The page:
Unbounce is another example of a value prop that explicitly hits on a pain point: driving more conversions. This website is clearly geared toward marketers looking to improve conversions with A/B testing in a way that doesn't require them to wait on developers.
Why this works: Who wouldn't want the secret to converting more leads? The value prop uses powerful language further down the page that all but guarantees the money will start flowing shortly after signing up.
Groove is a customer support tool, and then some. Groove's value is that it can help your business grow without leaving your customers behind.
Why this works: This software is geared toward people who have tried other help-desk clients and found them too expensive, too complicated or both. There's even a CTA at the top of the homepage calling Groove the No. 1 alternative to Zendesk.
Good value propositions can be as elusive as a unicorn, but that doesn’t mean they can’t be found (or in this case, created.) But as you read earlier, most marketers struggle with putting a good value proposition together. Here are a few common mistakes that can get in the way of creating good value propositions.
Of course you love your product, of course you think what you’ve got is the best ever, but should you say that? No. If your value proposition declares that you have “the most easy-to-use marketing automation platform” on the market, you’ve got to back that up.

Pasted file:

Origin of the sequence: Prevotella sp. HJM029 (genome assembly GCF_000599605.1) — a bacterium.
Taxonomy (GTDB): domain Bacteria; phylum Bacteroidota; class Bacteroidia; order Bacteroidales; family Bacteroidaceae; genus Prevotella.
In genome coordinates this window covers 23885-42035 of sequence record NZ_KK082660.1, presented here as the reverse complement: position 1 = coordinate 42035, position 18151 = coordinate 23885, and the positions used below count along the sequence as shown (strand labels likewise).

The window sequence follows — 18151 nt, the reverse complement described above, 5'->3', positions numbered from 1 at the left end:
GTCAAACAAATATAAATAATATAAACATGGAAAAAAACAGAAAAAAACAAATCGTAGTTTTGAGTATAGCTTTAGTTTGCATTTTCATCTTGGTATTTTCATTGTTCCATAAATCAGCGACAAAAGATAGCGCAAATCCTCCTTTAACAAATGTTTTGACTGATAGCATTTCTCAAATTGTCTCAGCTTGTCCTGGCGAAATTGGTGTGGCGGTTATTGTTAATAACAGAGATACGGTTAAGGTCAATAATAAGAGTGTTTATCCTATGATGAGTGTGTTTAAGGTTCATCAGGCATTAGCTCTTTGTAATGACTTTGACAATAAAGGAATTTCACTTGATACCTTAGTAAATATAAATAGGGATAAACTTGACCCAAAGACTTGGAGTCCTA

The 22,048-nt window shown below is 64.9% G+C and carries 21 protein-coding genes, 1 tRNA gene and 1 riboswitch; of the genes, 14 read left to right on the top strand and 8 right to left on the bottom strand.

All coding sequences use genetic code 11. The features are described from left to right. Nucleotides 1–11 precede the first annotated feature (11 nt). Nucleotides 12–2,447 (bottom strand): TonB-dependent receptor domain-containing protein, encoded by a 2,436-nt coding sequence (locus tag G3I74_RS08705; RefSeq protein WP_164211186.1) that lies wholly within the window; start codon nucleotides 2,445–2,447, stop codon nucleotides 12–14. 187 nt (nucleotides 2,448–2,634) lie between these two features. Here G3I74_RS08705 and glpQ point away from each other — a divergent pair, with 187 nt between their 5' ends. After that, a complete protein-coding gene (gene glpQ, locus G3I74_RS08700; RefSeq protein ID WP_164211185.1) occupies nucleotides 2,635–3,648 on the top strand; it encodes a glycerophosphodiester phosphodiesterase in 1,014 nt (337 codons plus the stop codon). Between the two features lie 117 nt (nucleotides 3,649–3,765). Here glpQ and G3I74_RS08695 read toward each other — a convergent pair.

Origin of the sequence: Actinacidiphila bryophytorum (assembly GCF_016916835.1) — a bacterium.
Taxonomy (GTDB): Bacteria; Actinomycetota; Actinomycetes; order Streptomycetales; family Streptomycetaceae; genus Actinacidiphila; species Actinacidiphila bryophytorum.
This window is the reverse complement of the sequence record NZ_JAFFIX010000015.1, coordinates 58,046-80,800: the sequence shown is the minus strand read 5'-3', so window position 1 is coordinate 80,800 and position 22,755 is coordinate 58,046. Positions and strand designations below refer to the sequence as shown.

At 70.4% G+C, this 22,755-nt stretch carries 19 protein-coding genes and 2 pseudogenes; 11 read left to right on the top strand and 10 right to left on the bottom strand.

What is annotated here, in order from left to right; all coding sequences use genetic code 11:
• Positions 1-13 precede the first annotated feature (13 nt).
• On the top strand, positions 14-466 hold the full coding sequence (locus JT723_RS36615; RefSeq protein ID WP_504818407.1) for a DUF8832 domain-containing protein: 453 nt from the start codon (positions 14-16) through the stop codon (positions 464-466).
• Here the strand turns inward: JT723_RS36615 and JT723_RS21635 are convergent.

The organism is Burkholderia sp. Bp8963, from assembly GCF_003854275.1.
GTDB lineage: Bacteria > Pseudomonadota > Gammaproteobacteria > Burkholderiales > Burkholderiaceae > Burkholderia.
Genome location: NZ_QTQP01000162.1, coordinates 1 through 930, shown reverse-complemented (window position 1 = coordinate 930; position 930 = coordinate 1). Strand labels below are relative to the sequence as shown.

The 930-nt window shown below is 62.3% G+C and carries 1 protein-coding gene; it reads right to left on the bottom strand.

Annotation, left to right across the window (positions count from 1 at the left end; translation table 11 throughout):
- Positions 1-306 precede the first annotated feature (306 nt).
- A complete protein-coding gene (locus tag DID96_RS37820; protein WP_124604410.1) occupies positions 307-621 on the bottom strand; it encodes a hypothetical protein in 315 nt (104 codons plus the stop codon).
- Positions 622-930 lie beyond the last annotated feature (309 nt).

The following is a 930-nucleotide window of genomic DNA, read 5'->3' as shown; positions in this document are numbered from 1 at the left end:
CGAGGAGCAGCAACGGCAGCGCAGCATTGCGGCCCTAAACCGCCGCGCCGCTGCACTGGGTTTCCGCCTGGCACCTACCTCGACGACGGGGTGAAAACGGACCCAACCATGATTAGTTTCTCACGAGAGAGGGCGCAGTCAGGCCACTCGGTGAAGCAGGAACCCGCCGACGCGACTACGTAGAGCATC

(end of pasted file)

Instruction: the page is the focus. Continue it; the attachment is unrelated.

Take Zoom video conferencing, for example. Its claim that it is the “#1 video conferencing and web conferencing service” is backed up by a Gartner analysis. But you don’t have to have a study by a leading IT research and advisory firm to back up your claims. Case studies and customer testimonials can also give you the proof you need.
These customer testimonials from Basecamp help drive home its selling point that it makes businesses more efficient.
We’ve all been there. Having visited a site or read about a product and being left with the question: “But why should I care?” It’s easy to see why people should buy your product or services when they’re your product or services, but for everyone else, you need to clearly communicate exactly what sets you apart.
If your site or value proposition doesn’t clearly and quickly communicate your selling points and why someone should should become a customer, your potential customers are going to find a company that does, and you’ll see that in your site’s bounce rates.
Believe it or not, A/B testing can also be helpful when crafting a compelling value proposition. See what kinds of terms perform best by A/B testing conversions on your site. You can also find which language resonates with your potential customers by using PPC ads, according to Marketingexperiments.com.
In its example, the company uses PPC ads for an ISO test company. Each ad contains a different set of keywords. Then, based on the clickthrough rates of each ad, you can determine which value proposition resonates best with your potential customers.
A good value proposition can be the difference between your next customer or another bounce statistic. Creating a compelling value proposition doesn’t have to be overwhelming. Clearly communicating what makes you unique (without being too clever) with proof and testing can help you stand apart from your competition.